I’ve never been someone who cares about royalty, much less politicians. I see a celebrity, or the president, and I shrug my shoulders.
What’s the big deal? Non-stop talkers, performing before millions, running the country, making all the big decisions that affect our finances and fashion.
Actually it’s the results of these big decisions that make me want to abandon society and live off the land in some remote mountain forest, eating potatoes and smoking herbs. If it weren’t for the internet…
…and movies… and video games… and flushing toilets… oh and electricity haha.
But could it be that it’s not the person, nor their title, not even the authority they possess, but just the way they first appear that causes anxiety and respect for their high status in society? I definitely felt it when Ghana Asante ruler Otumfuo Osei TuTu II walked in.
Ruler of the Asante Empire
“All rise for the Asantehene!” came a voice over the speakers. And rise we did.
We had all gathered in the Daaga Auditorium, a squat building that always seemed to me was made out of large dull blocks of Legos, located on the eastern side of the UWI campus next to a football field. Seats arranged like steps, allowing a good view of the wooden stage elegantly decorated with colourful drapes and flowers and chairs and a podium. The night was warm, the air conditioning cold, and we tolerated it because we wanted to glimpse the Asantehene, ruler of the Ghana Asante Empire, ascender of the Golden… Stool (you know, like a chair). He was visiting our island Trinidad and Tobago for the annual Emancipation celebration.
We stood for several minutes before the audience started to grumble, and anticipation started to build. I suppose that’s step one for making people feel your importance. You make them wait.
Then servants rushed in and all but kicked away the stage chairs, untied a large cloth bag and planted “The Chair” (The Golden Stool?). Obviously whatever was arranged on stage paled in comparison to what the Asantehene rightfully deserves. Let’s call that step two – send in your servants to ensure the carpet truly is red.
Next came the chants, in a language that many of us Trinis descended from but few could translate. Drums boomed, and in filtered a group of drummers and singers that made everyone whip out their phones and rise up on their toes. That’s step three, a procession of singers or warriors or guards (and I’m sure there were guards).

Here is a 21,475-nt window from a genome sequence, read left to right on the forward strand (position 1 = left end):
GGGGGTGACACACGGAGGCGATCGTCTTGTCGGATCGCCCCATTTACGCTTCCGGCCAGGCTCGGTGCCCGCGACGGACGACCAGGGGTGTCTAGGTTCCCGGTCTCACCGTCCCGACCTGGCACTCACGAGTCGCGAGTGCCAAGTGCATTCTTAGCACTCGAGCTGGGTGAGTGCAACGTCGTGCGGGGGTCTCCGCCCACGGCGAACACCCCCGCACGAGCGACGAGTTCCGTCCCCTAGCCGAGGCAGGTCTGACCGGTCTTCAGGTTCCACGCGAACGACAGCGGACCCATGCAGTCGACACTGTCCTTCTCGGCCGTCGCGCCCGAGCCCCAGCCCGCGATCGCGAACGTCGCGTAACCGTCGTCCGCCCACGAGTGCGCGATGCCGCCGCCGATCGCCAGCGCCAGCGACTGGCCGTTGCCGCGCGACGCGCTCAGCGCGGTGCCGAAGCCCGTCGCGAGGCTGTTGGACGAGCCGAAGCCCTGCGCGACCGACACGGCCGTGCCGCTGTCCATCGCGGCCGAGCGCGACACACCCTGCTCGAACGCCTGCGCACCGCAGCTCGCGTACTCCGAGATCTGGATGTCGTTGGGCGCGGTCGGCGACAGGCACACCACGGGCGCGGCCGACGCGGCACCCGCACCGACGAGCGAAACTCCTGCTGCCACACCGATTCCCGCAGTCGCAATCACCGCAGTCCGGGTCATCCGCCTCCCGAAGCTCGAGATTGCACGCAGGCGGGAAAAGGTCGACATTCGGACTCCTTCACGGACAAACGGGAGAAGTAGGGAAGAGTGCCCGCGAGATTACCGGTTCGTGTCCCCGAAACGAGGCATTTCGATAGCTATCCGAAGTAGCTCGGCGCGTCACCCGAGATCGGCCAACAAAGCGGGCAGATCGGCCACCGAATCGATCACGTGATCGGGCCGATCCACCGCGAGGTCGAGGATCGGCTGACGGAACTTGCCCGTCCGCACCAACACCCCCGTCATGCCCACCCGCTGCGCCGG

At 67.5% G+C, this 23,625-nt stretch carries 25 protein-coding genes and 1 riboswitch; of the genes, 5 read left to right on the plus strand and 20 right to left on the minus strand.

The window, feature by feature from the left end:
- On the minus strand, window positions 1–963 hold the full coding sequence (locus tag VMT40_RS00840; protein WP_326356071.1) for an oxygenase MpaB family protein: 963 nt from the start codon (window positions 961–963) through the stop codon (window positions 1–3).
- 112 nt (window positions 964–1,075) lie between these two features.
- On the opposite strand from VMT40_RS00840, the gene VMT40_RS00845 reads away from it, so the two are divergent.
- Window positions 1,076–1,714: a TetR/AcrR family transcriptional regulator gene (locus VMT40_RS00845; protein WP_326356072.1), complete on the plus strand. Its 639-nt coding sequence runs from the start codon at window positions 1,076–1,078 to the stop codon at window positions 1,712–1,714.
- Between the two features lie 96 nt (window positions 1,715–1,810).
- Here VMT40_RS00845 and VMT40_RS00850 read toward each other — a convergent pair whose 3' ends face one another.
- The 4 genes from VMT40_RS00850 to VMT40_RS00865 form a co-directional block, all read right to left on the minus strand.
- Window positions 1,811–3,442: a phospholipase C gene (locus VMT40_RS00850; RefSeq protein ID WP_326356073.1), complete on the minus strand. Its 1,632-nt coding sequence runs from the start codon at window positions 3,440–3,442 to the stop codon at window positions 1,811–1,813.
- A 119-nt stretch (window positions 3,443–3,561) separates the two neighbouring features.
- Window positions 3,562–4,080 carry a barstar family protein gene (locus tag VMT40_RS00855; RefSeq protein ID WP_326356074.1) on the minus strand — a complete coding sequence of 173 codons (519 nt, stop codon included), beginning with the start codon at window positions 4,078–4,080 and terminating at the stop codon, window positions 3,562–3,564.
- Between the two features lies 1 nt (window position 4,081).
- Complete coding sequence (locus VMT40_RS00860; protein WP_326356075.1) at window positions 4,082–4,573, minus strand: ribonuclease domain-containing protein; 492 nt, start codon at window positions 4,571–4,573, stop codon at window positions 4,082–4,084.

And when the Asantehene finally entered, sandalled feet and one dark shoulder exposed from a robe of blue and yellow and white patterns, all phones flashed and recorded as one. His dress code was certainly nothing we would ever wear on an average day, and that’s step four.
And step five would be having your servants performs tasks that just seems ostentatious, like constantly hold an umbrella overhead while inside a closed room (maybe for security). And after all the introductions were complete and it was time for the Asantehene to speak, that’s when things truly got impressive (as if they weren’t impressive enough). At the podium, his entourage surrounds him, and every two or three sentences they bellow a word (tsa or tza, maybe) that I can only guess means “all hear” or “all listen” or something regal like that.
This is truly the stuff of fantasy inspiration, the first time I ever felt in my chest the presence of royalty.
Sci Fi Fantasy Leaders that Make their Presence Felt
But I’ve always felt it in novels and movies. Writers and directors have mastered getting that point across. Like in The First Law by Joe Abercrombie when we meet the Arch Lector Sult, described as being so brilliantly spotless that the walls looked brown and grimy behind him. One character perceived him as never once in his life being surprised by anything.
And in Half the World when we first meet Prince Varoslaf of Kalyiv, a man with a stone blank face all hairless and smooth as an egg, and a voice dry and whispery as old papers. At his feet was a bear of a dog, and scattered about his hall were many guards with bows and curved swords and tall spears. The protagonist feared this Prince more than anyone she had ever met.
If you’ve ever watched the Walking Dead, you know how intimidating it was to finally meet Negan. There’s this whistling noise that all members of his gang make, and in searching for him, the cast ends up in a clearing in the woods surrounded by so many that their whistling sounded like some kind of bird sanctuary. Then Negan shows up, a lean man in a biker jacket, all smiles and swinging a baseball bat wrapped in barbed wire he calls Lucille, claiming she’s thirsty for blood. Negan then proceeds to crack open heads of two major characters, and the stakes have never been higher.
Or how about Davy Jones in Dead Man’s Chest. That scene where his pirate ship first appears, charging out of the ocean like a nuclear submarine, water cascading off its deck and cannons from the impossible depts it suddenly emerged from. Davy Jones himself was pretty spectacular, a crab claw for a hand and octopus tentacles for a beard, blowing out smoke from a pipe through stumps on his side, asking captives if they feared death and offering a chance to escape by serving for 100 years.
And then there’s the fearsome lord Darth Vader, pretty much the stuff of legends now. Just the sound of his breathing is enough to build anticipation. That scene in Rogue One when he appears out of darkness is just badass.
So that’s my thoughts for feeling the presence of the high and mighty, nothing to do with the actual person themself.
What do you think? Is there someone, real or fiction, that you can relate this to? Let me know.